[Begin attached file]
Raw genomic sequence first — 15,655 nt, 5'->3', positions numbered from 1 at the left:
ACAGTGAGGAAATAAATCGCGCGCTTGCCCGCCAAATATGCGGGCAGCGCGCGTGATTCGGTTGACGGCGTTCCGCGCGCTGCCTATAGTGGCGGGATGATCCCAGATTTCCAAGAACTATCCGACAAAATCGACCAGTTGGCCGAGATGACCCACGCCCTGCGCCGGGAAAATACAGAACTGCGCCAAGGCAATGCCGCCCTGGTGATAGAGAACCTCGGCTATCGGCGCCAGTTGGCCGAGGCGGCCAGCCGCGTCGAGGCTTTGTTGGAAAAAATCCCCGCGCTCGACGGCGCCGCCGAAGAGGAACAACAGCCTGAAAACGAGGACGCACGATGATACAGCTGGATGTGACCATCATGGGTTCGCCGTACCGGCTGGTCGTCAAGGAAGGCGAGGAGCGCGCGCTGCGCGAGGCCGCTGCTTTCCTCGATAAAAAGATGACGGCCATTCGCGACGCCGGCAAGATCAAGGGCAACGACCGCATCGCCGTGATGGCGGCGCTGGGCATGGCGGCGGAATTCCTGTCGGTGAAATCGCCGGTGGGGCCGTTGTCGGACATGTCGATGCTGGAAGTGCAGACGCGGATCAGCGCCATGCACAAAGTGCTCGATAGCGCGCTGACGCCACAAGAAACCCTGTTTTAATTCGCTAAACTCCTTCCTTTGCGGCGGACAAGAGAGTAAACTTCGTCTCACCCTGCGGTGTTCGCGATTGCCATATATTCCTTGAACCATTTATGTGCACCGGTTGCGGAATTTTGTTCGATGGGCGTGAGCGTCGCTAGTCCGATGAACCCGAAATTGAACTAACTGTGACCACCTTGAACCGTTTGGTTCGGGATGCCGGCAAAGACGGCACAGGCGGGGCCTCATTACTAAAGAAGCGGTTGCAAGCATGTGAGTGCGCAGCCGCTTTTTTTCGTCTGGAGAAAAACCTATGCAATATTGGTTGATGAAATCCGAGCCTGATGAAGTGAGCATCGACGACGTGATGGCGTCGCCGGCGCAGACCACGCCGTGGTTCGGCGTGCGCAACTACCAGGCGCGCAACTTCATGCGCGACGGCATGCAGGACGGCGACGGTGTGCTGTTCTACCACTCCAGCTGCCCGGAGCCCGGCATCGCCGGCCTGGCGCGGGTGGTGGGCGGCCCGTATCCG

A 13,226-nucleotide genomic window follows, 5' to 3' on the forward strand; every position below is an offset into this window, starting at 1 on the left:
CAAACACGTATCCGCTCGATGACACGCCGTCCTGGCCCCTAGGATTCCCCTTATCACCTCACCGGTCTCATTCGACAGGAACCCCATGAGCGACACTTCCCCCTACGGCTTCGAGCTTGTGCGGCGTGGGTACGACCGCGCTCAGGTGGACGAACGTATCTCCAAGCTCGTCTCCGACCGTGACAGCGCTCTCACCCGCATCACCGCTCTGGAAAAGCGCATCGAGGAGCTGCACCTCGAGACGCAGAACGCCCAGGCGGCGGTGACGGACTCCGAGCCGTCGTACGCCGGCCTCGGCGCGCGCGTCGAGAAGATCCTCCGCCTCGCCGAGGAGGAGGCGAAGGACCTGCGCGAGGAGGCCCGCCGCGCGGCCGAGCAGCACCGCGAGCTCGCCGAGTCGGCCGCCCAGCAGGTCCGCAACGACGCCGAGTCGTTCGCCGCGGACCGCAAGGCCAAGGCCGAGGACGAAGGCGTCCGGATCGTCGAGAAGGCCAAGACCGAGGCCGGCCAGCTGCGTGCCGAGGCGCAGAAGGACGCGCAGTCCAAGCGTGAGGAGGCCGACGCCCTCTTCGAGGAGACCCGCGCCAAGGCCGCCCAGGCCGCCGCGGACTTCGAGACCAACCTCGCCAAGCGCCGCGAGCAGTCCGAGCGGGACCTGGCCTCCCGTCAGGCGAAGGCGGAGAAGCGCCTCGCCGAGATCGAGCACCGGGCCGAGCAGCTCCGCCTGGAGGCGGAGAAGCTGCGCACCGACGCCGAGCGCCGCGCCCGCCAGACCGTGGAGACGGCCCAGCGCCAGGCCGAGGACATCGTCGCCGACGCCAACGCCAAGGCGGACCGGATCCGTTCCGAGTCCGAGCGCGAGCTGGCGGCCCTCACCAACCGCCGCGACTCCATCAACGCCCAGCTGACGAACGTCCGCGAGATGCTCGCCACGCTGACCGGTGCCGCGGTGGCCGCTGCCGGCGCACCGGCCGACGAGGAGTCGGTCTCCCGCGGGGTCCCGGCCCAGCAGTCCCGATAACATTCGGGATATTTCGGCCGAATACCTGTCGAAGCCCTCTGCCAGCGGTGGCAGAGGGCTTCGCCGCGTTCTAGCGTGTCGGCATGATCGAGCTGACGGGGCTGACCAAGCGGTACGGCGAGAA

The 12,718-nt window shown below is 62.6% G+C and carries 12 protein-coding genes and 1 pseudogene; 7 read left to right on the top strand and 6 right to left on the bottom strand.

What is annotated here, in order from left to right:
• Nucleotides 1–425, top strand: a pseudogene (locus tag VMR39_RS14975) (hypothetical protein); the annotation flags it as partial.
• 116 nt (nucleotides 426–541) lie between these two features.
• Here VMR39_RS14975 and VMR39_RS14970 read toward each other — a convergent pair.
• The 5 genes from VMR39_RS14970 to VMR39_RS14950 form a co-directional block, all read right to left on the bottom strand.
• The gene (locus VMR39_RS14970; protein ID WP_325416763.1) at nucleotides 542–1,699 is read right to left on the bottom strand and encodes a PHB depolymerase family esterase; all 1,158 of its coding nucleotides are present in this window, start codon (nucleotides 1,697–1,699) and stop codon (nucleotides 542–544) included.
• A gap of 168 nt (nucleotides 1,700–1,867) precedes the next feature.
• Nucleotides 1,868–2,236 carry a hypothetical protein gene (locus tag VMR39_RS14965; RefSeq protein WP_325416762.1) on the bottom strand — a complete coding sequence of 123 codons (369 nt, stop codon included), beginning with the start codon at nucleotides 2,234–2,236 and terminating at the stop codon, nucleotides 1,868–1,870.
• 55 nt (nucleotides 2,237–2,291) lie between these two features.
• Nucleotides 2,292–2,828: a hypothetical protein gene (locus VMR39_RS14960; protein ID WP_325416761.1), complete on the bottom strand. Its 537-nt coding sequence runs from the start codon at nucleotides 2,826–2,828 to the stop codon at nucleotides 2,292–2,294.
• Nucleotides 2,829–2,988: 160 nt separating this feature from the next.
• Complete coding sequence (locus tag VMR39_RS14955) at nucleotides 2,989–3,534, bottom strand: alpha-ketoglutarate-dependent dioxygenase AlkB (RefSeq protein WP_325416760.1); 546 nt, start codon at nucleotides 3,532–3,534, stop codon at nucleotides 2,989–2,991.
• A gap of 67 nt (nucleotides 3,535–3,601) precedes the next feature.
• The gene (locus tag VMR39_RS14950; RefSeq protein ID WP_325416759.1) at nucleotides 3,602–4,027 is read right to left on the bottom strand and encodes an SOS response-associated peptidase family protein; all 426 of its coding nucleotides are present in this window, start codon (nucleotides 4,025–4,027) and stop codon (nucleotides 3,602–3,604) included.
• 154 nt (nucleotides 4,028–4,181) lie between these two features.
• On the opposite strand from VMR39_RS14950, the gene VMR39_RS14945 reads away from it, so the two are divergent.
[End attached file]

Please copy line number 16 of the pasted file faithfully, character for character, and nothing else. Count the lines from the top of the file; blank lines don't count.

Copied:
• Nucleotides 2,829–2,988: 160 nt separating this feature from the next.